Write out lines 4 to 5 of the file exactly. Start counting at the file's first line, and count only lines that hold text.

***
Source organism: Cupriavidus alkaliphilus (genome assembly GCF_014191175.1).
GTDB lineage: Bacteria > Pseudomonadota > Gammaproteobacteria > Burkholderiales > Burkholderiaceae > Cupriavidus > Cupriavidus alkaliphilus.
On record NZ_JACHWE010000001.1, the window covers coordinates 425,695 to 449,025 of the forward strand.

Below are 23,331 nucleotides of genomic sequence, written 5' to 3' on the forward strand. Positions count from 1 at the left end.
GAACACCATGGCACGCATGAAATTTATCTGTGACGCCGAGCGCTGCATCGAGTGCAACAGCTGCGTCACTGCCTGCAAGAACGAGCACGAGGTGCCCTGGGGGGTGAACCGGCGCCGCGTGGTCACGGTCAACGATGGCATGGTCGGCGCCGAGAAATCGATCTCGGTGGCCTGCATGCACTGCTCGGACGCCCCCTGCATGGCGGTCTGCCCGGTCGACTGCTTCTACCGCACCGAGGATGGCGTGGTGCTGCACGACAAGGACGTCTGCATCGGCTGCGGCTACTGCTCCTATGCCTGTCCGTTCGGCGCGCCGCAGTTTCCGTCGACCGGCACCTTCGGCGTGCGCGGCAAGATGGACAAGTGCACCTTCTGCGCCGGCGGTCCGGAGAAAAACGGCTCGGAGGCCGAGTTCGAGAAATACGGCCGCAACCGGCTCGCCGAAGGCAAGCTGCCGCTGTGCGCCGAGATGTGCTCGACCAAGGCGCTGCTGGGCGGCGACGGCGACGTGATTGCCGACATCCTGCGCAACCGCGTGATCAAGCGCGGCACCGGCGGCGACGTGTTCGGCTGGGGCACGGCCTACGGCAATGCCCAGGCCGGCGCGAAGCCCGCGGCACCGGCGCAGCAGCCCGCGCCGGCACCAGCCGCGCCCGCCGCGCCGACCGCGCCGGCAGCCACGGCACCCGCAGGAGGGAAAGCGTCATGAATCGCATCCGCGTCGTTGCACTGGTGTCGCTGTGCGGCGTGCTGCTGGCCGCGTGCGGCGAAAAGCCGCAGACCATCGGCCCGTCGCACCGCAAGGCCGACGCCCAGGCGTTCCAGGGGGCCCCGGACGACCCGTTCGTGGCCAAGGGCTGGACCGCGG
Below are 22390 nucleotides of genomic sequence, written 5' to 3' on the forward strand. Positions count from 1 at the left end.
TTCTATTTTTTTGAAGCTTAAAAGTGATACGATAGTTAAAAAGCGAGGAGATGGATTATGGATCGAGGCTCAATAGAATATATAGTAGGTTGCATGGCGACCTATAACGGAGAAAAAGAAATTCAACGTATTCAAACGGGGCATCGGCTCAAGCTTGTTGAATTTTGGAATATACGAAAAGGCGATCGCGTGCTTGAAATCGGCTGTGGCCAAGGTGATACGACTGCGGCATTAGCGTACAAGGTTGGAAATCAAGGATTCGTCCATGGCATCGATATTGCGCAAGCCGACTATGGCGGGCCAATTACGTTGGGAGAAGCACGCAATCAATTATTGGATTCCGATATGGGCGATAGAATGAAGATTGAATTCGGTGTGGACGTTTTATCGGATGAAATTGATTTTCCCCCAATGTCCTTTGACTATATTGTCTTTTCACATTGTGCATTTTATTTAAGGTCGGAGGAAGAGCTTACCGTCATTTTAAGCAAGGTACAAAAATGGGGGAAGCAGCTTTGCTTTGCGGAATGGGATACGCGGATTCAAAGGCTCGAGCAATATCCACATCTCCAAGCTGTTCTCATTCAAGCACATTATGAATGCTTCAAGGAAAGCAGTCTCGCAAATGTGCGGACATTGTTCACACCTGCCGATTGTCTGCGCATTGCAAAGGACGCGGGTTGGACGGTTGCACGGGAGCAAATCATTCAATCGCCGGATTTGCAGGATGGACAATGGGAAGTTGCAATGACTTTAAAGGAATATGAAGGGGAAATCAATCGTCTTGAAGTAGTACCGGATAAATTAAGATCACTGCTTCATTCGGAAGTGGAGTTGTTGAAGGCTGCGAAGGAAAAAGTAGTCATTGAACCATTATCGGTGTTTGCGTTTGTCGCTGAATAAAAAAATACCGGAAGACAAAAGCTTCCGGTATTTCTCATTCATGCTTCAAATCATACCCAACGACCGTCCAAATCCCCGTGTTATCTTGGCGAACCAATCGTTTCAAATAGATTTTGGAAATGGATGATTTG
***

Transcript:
Below are 23,331 nucleotides of genomic sequence, written 5' to 3' on the forward strand. Positions count from 1 at the left end.
GAACACCATGGCACGCATGAAATTTATCTGTGACGCCGAGCGCTGCATCGAGTGCAACAGCTGCGTCACTGCCTGCAAGAACGAGCACGAGGTGCCCTGGGGGGTGAACCGGCGCCGCGTGGTCACGGTCAACGATGGCATGGTCGGCGCCGAGAAATCGATCTCGGTGGCCTGCATGCACTGCTCGGACGCCCCCTGCATGGCGGTCTGCCCGGTCGACTGCTTCTACCGCACCGAGGATGGCGTGGTGCTGCACGACAAGGACGTCTGCATCGGCTGCGGCTACTGCTCCTATGCCTGTCCGTTCGGCGCGCCGCAGTTTCCGTCGACCGGCACCTTCGGCGTGCGCGGCAAGATGGACAAGTGCACCTTCTGCGCCGGCGGTCCGGAGAAAAACGGCTCGGAGGCCGAGTTCGAGAAATACGGCCGCAACCGGCTCGCCGAAGGCAAGCTGCCGCTGTGCGCCGAGATGTGCTCGACCAAGGCGCTGCTGGGCGGCGACGGCGACGTGATTGCCGACATCCTGCGCAACCGCGTGATCAAGCGCGGCACCGGCGGCGACGTGTTCGGCTGGGGCACGGCCTACGGCAATGCCCAGGCCGGCGCGAAGCCCGCGGCACCGGCGCAGCAGCCCGCGCCGGCACCAGCCGCGCCCGCCGCGCCGACCGCGCCGGCAGCCACGGCACCCGCAGGAGGGAAAGCGTCATGAATCGCATCCGCGTCGTTGCACTGGTGTCGCTGTGCGGCGTGCTGCTGGCCGCGTGCGGCGAAAAGCCGCAGACCATCGGCCCGTCGCACCGCAAGGCCGACGCCCAGGCGTTCCAGGGGGCCCCGGACGACCCGTTCGTGGCCAAGGGCTGGACCGCGG